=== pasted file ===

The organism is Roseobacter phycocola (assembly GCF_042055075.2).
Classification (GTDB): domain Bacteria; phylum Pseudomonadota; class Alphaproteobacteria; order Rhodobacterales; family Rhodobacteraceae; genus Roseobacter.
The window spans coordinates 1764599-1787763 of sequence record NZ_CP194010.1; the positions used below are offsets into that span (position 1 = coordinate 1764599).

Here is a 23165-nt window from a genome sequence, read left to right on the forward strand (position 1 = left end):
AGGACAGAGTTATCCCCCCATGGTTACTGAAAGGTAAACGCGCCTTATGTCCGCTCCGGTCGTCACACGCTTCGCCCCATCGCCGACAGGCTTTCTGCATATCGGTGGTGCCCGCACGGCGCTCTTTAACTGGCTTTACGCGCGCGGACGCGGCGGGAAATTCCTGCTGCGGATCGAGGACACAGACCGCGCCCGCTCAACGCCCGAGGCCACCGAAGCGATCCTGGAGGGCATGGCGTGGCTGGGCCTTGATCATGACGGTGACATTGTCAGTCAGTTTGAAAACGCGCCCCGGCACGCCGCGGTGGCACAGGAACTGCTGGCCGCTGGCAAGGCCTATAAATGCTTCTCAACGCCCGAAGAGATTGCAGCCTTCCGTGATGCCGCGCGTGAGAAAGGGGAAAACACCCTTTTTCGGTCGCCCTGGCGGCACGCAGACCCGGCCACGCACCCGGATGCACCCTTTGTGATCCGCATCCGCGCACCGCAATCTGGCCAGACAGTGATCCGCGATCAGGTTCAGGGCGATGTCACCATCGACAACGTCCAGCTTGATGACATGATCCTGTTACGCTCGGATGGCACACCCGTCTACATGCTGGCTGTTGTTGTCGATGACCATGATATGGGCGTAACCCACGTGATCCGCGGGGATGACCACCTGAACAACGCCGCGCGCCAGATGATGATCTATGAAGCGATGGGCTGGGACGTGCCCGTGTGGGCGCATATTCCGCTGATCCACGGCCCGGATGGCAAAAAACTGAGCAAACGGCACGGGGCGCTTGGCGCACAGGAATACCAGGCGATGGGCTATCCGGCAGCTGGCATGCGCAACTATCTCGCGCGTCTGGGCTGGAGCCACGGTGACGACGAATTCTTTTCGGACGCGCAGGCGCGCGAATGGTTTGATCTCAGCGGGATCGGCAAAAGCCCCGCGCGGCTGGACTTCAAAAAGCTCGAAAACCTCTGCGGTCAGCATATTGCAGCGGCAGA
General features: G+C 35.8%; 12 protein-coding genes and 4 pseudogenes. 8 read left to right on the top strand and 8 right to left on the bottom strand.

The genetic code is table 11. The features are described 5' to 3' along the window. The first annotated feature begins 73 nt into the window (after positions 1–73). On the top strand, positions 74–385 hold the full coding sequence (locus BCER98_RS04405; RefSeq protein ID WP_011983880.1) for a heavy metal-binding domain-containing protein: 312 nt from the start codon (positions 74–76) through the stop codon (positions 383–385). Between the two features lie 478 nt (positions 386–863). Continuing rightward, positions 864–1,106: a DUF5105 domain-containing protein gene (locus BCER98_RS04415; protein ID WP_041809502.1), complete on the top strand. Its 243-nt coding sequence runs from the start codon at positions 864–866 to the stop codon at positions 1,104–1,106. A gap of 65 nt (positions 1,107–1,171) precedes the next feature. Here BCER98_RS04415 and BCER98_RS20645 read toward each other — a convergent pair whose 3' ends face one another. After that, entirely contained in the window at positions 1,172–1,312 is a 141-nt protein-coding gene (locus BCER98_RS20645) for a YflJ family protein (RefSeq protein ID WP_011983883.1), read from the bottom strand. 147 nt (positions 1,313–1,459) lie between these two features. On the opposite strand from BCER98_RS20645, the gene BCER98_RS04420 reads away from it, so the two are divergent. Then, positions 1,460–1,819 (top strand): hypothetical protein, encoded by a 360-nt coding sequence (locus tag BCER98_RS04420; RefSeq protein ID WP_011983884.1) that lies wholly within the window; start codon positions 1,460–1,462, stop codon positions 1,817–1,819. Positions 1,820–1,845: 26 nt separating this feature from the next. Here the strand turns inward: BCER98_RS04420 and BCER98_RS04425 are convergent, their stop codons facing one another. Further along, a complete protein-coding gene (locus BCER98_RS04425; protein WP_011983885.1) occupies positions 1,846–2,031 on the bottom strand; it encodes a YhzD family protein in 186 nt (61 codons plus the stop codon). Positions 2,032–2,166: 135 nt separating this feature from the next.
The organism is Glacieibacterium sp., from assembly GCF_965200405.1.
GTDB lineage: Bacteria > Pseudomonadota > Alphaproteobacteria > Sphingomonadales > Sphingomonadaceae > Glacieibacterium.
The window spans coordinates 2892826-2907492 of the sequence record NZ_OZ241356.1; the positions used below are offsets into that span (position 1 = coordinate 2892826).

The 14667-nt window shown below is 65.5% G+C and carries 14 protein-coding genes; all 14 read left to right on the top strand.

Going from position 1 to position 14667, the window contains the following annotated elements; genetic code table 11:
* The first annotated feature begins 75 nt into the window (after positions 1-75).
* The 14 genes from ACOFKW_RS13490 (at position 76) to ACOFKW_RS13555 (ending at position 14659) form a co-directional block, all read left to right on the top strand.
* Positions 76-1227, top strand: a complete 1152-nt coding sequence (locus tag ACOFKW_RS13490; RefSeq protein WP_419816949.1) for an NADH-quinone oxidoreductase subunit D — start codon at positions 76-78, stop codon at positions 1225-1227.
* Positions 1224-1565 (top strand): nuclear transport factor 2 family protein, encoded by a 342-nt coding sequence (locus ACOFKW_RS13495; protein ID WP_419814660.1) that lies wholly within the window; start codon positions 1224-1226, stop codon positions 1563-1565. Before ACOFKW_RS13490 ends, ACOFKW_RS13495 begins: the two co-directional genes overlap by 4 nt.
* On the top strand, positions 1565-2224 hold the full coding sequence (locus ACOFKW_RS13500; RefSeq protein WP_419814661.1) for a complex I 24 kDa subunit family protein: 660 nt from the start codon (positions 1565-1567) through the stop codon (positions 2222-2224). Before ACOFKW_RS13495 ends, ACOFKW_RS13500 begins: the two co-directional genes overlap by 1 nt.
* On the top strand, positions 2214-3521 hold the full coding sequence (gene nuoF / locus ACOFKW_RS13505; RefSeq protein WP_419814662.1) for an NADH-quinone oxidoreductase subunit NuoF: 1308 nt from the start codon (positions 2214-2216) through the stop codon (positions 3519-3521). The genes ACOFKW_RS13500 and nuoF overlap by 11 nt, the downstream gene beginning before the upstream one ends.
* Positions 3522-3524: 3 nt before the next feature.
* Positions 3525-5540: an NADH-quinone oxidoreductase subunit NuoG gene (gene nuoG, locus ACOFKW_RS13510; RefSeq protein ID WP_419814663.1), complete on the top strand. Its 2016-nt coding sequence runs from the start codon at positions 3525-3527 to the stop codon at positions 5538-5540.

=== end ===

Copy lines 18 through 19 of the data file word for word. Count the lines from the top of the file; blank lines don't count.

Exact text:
* On the top strand, positions 2214-3521 hold the full coding sequence (gene nuoF / locus ACOFKW_RS13505; RefSeq protein WP_419814662.1) for an NADH-quinone oxidoreductase subunit NuoF: 1308 nt from the start codon (positions 2214-2216) through the stop codon (positions 3519-3521). The genes ACOFKW_RS13500 and nuoF overlap by 11 nt, the downstream gene beginning before the upstream one ends.
* Positions 3522-3524: 3 nt before the next feature.